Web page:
An article about Daryl Morey, the General Manager of the Houston Rockets in the NBA got me thinking about Moneyball for Volleyball. Should I trademark that phrase?
Using statistics in player evaluation
For those who don’t know, the “Moneyball” concept is where a sports organization uses statistical metrics to evaluate potential signings. This is in contrast to the old school eyeball analysis of scouts. The term Moneyball comes from the Michael Lewis book of that title about how baseball’s Oakland A’s used statistical methods to evaluate players and built a highly competitive roster with limited resources. There is also a movie based on the the book staring Brad Pitt. I recommend the book. It provides a bit more insight.
Before going on too far, I should say the Morey article got my attention because of it’s link to behavioral economics. My PhD work was in a closely related field. The article’s focus is largely on the interview process teams use. It’s a long one, so give yourself a block of time to read it.
Anyway, back to the Moneyball idea. Statistics have long been part of volleyball. In recent years it’s gotten a lot more focus thanks to improved applications and data. Joe Trinsey, who worked with the USA women’s team, has been one of the leaders in that regard. Have a listen to the Coach Your Brains Out podcast he’s on (Part 1, Part 2) for a bit of what he’s looked at.
That stuff is all about analyzing our players and teams. And there’s also the scouting element. How are we most effective? What is the other team’s weakness? That sort of stuff.
Stats in volleyball recruiting
What we don’t see much, if anything, about is using stats in the recruiting process. I have no doubt they get used by professional coaches. When I evaluated American players to sign for Svedala I definitely looked at their college stats, though I don’t know how far others take it. One day maybe I will get Mark to talk about it on a Volleyball Coaching Wizards podcast.
But what about college recruiting?
How many college coaches evaluate recruit statistics? My guess is few, if any. I say that in part because of how much time they spend watching video and attending Juniors tournaments. That’s basically the definition of old school scouting as described in Moneyball. The question, though, is whether they could actually go with analytics. I think most will argue that they can’t.
Why? Lack of useful data.
Issues with statistical data in volleyball recruiting
Yes, it is true that lots of high school teams keep stats these days. And much of that information is public. Juniors clubs, though, don’t really publish that information. That’s assuming they even collect it in the first place. My guess is most don’t in any comprehensive fashion. Though a few probably do.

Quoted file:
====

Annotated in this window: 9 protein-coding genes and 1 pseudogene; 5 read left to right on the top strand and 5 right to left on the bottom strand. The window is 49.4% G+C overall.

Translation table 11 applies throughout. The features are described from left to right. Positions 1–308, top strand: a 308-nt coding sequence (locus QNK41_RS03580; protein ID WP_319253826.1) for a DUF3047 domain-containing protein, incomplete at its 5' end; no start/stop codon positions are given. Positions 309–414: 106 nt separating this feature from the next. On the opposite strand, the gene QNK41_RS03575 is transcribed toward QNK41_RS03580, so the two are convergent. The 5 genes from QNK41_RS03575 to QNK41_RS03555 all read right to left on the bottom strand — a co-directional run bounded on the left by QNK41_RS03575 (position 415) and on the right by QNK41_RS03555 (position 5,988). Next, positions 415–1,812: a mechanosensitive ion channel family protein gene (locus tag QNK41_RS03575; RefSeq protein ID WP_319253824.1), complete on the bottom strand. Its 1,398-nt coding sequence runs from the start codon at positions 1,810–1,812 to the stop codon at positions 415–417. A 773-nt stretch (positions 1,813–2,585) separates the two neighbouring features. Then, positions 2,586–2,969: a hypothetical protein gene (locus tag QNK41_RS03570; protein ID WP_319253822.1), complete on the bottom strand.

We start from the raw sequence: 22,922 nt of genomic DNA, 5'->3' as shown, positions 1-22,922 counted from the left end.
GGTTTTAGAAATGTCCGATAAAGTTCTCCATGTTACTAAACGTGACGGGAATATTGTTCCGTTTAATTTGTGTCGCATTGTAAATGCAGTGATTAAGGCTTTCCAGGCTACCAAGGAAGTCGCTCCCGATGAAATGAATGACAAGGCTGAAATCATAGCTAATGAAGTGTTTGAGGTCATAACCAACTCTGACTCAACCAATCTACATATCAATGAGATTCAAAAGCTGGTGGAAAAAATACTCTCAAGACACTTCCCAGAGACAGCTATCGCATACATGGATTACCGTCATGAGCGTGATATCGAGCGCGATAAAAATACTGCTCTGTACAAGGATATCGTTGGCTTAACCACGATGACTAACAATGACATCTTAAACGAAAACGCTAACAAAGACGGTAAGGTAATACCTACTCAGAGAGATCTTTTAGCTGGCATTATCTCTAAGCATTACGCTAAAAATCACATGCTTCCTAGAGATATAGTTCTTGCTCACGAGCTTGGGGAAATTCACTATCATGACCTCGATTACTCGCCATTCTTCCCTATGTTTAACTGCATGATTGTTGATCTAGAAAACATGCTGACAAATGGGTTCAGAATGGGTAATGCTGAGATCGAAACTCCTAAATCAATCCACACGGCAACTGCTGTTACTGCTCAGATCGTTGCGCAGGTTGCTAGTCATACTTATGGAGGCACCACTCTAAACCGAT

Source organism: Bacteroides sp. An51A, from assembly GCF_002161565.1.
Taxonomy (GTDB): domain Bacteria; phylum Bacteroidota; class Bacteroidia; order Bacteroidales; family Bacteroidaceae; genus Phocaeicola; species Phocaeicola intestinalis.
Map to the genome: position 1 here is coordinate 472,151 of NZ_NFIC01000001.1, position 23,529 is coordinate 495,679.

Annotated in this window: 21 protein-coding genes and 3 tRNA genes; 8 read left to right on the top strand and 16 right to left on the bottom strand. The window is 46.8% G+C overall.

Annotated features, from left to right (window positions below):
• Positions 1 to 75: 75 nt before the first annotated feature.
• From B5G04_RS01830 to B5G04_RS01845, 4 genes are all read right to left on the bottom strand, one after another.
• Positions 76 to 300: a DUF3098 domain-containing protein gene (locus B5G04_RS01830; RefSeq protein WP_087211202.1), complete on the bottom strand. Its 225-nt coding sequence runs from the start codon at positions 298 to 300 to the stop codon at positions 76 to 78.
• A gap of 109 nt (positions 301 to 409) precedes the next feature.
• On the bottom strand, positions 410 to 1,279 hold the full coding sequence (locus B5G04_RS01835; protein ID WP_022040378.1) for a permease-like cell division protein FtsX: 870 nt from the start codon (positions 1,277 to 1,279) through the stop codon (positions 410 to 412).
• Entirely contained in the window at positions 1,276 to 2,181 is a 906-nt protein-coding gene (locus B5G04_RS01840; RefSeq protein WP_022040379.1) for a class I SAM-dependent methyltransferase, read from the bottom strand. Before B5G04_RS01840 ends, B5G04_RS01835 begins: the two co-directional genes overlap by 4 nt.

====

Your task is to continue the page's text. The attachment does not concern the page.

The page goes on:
Even if a high school or Juniors team does collect and publish stats, there is the question of reliability. Who is recording the stats and do they know what they’re doing? Even at the college and professional level there are issues regarding the quality and accuracy of the stats we get. Imagine a bunch of junior varsity kids taking them!
Finally, there is the question of comparability. What can you ascertain from a given player’s high school stats? What do they really say about that player? We want to gauge how a player will do at our level. I think, however, most college coaches don’t know how high school and/or Juniors translate. Juniors stats are probably a bit better as college coaches very often understand levels of play across the clubs.It can be a lot harder with high school stats. Unless you recruit in a very small area, you struggle to know the caliber of the schools your recruits play against, and more importantly how that compares to a recruit from a different part of the country.
The exception to the above is transfer prospects. Since those are college players, it is easier to draw a comparison. True, at the junior college level you often have the same statistics issues as you have in high school in terms of quality. It is easier there, though, to know the relative level of play the stats come from. And of course a player transferring within your own level of four-year school play is even more straightforward.
I would say the junior college to four-year college transfer process is most akin to the college-to-professional evaluation process. It provides an opportunity to make better use of statistics.
Are we doing enough?
Those are, I suspect, the reasons college coaches would put forward as to why they don’t use stats in recruiting. Are they valid reasons, though? Should high school and/or Juniors stats get more use? Or should we perhaps base things most heavily on something like the VPI developed by the AVCA?
I am not suggesting we shift completely to an analytic approach. I think most, if not all of us, agree that there is a personality element which must be considered. After all, we’re talking about a sport where one individual’s success is highly dependent on the performance of their teammates. Still, it does seem like some work on what statistics are predictive of success at the next level is worth doing.